Bitbucket Pipelines Triggers
The built-in Bitbucket Pipelines Triggers initiates a flow when it receives a signal from a Bitbucket webhook.
- Go to the Triggers panel in the palette, expand the App Triggers section and drag the trigger onto the canvas.
- Double-click the trigger (or click the pencil icon).
- Set the authenticating user, and then copy the URL — you'll use this to set up the webhook in Bitbucket. Alternatively, you can create an integration user to use as the authenticating user.
- Click the Flood Control tab to edit the trigger's default flood control settings. For more information about these settings, see Trigger Flood Control.
- Click Done.
- On the flow canvas, connect the steps you want to run when xMatters receives a request to that URL.
You're now ready to configure Bitbucket to target the trigger.
Configure Bitbucket to send requests to the trigger URL
To have Bitbucket send alerts to the flow trigger, you need to configure a webhook and set it to use the trigger URL.
- In Bitbucket, select your repository.
- From the menu, select Repository settings.
- From the Workflow menu, select Webhooks.
- Click Add webhook to create a new webhook.
- On the Add new webhook page, give the webhook a Title.
- In the URL field, add the trigger URL you copied from Flow Designer.
- Add the target names of any recipients you want to notify when the monitor creates an alert.
- For URL authentication, use an ampersand to attach recipients. For example, if you want to notify Emma Pearson and the on-call members in the group responsible for the Antares service, you'd add &recipients=epearson,antares to the end of the URL.
- For other authentication types, use a question mark to attach recipients. For example, if you want to notify Barry Gull and the on-call members in the group responsible for the Cassiopeia service, you'd add ?recipients=bgull,cassiopeia to the end of the URL.
- You must URL-encode any special characters or spaces in the target names.
- In the Status section, select Active.
- From the Triggers section, go to the Repository column select Build status created and Build status updated.
- Click Save.
The new webhook is saved and listed under the Repository hooks section of the page.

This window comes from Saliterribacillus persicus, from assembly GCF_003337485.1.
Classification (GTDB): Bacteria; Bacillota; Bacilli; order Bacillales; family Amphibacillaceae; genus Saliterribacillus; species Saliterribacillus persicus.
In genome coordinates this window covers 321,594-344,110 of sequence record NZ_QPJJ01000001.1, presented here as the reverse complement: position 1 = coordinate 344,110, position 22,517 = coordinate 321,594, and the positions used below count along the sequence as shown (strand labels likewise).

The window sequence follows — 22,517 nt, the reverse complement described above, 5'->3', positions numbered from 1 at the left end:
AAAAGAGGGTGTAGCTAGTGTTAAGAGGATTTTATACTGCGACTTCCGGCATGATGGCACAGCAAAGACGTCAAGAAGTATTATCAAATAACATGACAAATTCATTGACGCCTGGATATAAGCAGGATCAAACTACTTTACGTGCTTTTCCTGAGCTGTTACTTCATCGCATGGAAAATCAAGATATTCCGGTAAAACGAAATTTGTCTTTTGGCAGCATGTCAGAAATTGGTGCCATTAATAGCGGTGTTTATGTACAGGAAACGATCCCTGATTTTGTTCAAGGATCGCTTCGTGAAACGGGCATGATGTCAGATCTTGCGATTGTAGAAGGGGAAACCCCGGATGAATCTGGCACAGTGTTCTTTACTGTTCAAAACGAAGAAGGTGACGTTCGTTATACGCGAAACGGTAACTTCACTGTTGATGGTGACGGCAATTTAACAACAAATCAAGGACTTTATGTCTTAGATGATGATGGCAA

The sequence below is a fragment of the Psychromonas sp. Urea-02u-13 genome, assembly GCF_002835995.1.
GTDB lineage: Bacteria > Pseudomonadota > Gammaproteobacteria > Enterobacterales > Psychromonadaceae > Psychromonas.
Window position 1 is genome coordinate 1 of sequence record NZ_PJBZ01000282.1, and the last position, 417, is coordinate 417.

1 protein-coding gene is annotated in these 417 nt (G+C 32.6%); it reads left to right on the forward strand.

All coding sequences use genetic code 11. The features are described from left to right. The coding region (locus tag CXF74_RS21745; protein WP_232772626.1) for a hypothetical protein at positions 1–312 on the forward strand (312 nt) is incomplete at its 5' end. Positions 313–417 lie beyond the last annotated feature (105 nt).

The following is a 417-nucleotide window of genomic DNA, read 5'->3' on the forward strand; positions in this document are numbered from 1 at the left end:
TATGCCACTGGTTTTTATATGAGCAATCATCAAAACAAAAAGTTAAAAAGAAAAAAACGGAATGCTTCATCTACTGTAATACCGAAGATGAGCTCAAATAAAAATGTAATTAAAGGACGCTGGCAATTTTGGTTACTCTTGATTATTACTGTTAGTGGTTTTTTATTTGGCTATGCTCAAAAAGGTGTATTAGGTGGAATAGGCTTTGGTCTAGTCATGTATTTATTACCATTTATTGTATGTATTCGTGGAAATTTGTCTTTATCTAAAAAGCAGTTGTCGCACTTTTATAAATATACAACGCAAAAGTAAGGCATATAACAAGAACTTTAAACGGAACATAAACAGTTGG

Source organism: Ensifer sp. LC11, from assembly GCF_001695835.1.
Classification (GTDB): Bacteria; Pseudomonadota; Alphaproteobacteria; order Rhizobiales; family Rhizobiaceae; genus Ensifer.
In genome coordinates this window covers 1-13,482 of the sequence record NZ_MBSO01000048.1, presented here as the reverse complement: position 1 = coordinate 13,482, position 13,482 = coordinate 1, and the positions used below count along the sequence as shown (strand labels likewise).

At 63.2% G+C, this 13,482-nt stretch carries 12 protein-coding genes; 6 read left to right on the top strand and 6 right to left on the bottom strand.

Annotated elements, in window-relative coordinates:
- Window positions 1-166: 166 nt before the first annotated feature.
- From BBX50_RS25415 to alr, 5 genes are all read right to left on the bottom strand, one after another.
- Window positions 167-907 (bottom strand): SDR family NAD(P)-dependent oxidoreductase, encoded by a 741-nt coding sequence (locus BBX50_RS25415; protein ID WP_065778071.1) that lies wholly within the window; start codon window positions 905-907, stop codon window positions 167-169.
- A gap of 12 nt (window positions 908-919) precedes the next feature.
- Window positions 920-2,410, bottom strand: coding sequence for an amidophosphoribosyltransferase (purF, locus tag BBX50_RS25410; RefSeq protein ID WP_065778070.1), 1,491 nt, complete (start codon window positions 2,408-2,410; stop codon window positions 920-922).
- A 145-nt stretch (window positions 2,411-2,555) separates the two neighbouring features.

You're ready to use the webhook to trigger automated flows, including steps such as sending alerts and initiating incidents, though we always recommend testing before putting things into use.
The trigger has the following outputs you can use as inputs to steps further along the flow.
|List of targeted recipients.|
|Actor Display Name||Name of the user that made the commit.|
|Actor Link||Direct link to the user’s Bitbucket account.|
|Actor Type||Account type of Bitbucket user that made the commit.|
|Commit Date and Time||Timestamp of when the commit or update occurred in Bitbucket, in ISO format.|
|Commit Hash||Hash of the commit associated with the pipeline build event.|
|Commit Link||Direct link to the commit in Bitbucket.|
|Commit Message||Description for the commit, as provided by the Bitbucket user.|
|Project Link||Direct link to the Bitbucket project.|
|Project Name||Name of the Bitbucket project that contains the pipeline build event.|
|Repository Link||Direct link to the Bitbucket repository.|
|Repository Name||Name of the Bitbucket repository.|
|Pipeline Name||Name of the Bitbucket pipeline.|
|Pipeline Reference Name||Reference name or branch of the pipeline where the build event was triggered.|
State of the pipeline build event. Available values are:
|Pipeline URL||Direct link to the pipeline build event.|
|Raw Request||JSON representation of the request. You can parse the raw request if you need additional details beyond the standard outputs.|